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Edgar Degas was consumed with illustrating the social life of the upper class population in Paris.
The artist was lucky that his social status allowed for him to attend endless ballet performances, cafes, and circuses. Rather than showcasing the architecture, vast lands, or objects, the artist preferred to focus on individuals. Even though Degas was transfixed with illustrating ballerinas throughout his work, he often veered in other directions by focusing on individuals. The portrait of a woman seated on a balcony gives the viewer a glimpse to the audience watching the ballet performances. This piece has a similar element to a few other portraits by Degas, which include Elena Carafa and Madame De Rutte.
Once in a while the artist branched out to these other areas and captured the lively form of female portraits. While Degas is primarily known for his adoration of ballerinas, the artist also had a lustful edge for the nude female body. At the onset of his career, Degas created a collection of pastel pieces that illustrated the female body in all her glory bathing. Some of these pieces include After The Bath, Seated Bather, and The Toilette. While it is unknown whether Degas created his nude female portraits based on experience, they believed to be produced on his imagination. Woman Seated On A Balcony on the other hand seems to be a woman Degas was captivated by watching a ballet performance. While the woman in the piece is unknown, it seems as if Degas recreated her based on memory.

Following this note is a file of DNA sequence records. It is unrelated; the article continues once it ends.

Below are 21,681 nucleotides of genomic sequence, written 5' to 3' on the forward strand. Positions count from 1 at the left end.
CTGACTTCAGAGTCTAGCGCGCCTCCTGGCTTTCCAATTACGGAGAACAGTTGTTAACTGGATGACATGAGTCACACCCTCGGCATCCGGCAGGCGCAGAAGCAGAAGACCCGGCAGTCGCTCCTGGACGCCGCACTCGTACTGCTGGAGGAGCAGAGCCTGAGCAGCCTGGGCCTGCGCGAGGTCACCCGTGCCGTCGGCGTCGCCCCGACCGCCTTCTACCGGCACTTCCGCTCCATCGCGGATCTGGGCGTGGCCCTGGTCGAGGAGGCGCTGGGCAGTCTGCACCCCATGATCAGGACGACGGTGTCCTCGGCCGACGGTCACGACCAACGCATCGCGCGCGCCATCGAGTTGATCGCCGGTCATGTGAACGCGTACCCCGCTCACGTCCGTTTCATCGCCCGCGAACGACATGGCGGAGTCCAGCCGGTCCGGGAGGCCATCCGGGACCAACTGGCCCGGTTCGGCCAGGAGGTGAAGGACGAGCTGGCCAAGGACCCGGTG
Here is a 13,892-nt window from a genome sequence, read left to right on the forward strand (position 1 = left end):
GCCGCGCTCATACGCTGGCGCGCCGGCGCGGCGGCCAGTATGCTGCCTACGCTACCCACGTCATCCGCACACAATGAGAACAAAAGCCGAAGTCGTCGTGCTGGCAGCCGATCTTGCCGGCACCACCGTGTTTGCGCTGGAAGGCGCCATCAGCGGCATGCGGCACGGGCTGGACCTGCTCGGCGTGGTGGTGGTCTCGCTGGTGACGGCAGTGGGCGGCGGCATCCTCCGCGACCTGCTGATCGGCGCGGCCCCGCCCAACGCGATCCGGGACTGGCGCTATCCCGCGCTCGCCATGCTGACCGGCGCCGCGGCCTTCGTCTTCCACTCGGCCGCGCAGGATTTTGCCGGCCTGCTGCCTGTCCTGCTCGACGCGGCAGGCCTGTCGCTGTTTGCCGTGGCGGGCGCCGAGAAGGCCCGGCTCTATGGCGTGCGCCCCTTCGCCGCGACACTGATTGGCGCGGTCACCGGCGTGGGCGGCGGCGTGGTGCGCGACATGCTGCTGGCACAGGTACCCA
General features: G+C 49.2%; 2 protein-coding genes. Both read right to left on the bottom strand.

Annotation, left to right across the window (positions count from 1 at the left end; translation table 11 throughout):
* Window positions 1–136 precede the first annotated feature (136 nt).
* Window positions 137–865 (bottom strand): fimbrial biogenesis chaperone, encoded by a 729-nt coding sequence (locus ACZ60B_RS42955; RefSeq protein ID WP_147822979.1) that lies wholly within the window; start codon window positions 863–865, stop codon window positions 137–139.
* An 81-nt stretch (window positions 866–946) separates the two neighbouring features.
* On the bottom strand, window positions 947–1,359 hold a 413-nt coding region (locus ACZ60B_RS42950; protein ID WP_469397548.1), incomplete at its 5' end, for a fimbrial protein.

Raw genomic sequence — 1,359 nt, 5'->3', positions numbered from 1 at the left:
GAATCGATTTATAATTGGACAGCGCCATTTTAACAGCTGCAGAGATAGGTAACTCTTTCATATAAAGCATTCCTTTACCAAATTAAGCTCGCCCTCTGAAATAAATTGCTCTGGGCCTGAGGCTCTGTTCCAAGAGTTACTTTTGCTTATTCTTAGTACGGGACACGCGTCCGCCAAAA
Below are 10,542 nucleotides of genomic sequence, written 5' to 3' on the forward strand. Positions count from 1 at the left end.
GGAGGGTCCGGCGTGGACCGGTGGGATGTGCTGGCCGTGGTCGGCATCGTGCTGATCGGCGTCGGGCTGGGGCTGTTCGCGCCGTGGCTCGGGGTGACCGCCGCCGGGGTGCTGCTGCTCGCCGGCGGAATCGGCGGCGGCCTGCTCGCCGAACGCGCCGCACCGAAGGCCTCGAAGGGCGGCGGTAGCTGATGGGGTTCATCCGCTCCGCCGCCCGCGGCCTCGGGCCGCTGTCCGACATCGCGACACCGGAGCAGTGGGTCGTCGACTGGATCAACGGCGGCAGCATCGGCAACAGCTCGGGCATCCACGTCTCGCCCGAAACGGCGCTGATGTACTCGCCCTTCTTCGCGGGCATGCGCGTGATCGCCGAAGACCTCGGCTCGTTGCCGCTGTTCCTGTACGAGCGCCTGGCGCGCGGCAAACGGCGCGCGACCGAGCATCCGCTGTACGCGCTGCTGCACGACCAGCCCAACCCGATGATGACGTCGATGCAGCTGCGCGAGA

The young woman is seated in a chair near a wall. She is not seated near a balcony watching the performance, and rather is on the side. The viewer cannot spot her chair as it is covered by her grand dress. The interesting element to note from her attire is that it greatly matches those of what ballerinas wore to perform at the time. Perhaps the woman was indeed a ballerina preparing to go on stage, rather than watching the show. The woman's top part of the dress falls gently off the shoulders exposing the upper part of her chest. Lines of a silky orange fabric cover her chest with small chiffon detailing lining the sleeves. The top part progresses into a white fabric that lines the waist, with an orange silk line of fabric that meets the top part with the skirt.
The bottom part of the dress is grand and wide in endless layers of chiffon and white lace. While the piece is based on pastel, and does not hold much detailing to it, the viewer can feel how much fabric covers the bottom half of the woman's attire. As well, her arms begin to slowly melt into her skirt as Degas skips on detailing her. Small black lines and dots fill the skirt in a light pattern. The woman accessories her look with a thin black choker around her neck. Her short neck is met by a rounded face tilted in the direction of her body. Yet, her eyes point in the direction of the viewer starring at them through the canvas. The viewer can spot her eyes moving to stare at the on looker.
Degas adds shade and contour to her face to give a contrast. Rather than pale skin filling the piece, small glimpse of shade is evident. As there is no prominent light source in the piece, Degas still shades the left side of the woman's body. Her hair is placed in an up-do that gently flows towards the back of her body. The viewer can spot the balcony railing near the back of the wall, at which the woman will watch the performance.